בקבוצת ההדרכה שלי דנו בכמה סוגיות שנדון בהן כאן באופן כללי שאיננו קשור ישירות למטפל ולמטופל.
דנו בשאלת ה love transference ובנטייה של מטפלים לקשר זאת להיסטוריה של המטופל. הזכרתי בקבוצה את מאמרו של Gabbard על James W. Lomax, M.D., and Glen O. Gabbard, M.D Transference Love: An Artificial Rose? (Am J Psychiatry 161:967-973, June 2004
.והנה תגובתו של גאבארד
I don’t think I agree with either the patient or Dr. Lomax that love in psychoanalysis is an artificial rose. I think the love experienced in one’s analysis is basically similar to the love experienced outside of analysis. The feelings are just as real, but the actions are different. The analyst, as Freud noted, pursues a course for which there is no model in real life. The patient, on the other hand, is confined to verbalizing all of the feelings that would ordinarily be enacted.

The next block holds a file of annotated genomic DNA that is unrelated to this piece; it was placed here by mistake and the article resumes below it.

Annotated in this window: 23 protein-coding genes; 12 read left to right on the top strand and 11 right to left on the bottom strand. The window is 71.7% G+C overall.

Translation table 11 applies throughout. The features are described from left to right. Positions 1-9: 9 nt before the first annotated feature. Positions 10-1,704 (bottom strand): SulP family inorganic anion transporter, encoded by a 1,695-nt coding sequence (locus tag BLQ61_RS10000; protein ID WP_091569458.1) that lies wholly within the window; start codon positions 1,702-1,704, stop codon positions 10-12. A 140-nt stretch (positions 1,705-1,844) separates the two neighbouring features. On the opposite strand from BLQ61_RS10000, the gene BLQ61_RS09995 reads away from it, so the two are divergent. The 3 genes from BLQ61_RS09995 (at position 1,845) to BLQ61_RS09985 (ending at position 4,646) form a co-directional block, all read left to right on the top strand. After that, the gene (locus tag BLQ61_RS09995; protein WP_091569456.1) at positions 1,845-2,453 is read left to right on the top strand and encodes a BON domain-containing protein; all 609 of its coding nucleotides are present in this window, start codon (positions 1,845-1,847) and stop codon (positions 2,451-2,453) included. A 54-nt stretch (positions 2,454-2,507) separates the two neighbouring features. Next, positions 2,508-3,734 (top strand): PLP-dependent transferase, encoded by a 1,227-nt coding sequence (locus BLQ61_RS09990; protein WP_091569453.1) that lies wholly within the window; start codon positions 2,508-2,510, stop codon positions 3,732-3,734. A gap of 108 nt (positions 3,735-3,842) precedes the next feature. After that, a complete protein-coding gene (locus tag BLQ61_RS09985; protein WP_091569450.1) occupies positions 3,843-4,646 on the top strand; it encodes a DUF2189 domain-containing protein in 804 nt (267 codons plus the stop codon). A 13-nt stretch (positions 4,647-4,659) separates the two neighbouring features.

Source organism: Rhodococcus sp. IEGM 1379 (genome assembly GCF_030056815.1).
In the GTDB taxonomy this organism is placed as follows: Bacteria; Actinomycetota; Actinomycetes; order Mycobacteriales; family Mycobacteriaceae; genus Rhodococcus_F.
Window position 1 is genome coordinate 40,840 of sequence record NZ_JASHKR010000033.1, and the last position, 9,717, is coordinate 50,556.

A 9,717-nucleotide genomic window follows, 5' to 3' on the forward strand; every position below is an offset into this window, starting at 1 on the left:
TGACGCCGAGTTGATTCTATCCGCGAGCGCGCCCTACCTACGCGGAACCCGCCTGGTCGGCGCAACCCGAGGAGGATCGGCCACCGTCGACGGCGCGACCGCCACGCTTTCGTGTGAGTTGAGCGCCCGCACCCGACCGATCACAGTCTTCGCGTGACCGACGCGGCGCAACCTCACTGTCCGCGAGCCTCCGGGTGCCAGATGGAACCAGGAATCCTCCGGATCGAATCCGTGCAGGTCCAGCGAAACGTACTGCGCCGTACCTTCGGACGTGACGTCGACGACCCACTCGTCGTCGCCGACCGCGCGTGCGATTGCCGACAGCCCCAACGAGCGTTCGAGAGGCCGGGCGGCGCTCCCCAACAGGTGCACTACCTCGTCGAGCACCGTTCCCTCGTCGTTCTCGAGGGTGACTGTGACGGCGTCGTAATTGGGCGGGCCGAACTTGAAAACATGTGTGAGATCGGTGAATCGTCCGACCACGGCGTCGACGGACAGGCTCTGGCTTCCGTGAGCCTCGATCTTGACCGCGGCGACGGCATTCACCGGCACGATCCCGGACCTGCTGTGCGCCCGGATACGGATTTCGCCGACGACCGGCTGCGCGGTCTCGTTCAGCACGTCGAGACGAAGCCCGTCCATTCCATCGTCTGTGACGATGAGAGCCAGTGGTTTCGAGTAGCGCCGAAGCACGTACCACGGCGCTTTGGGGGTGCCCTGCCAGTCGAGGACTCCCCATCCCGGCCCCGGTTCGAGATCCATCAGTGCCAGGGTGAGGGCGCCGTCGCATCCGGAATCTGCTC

A common mistake made by beginning analysts and therapists is failing to recognize the "real" nature of the love the patient feels for the analyst. The beginning therapist or analyst may, in fact, try to convince the patient that the loving feelings are really for someone else, like a parent, instead of for the analyst. Many patients experience this as a failure to validate their internal reality. I am certain that Dr. Lomax recognizes this distinction, but I call attention to it as a way of clarifying that from the patient’s perspective, the feelings are definitely real. In fact, the only difference between love inside and outside the transference is that the former is analyzed. All of our significant relationships are a mixture of real elements in the present situation and the recreation of past relationships.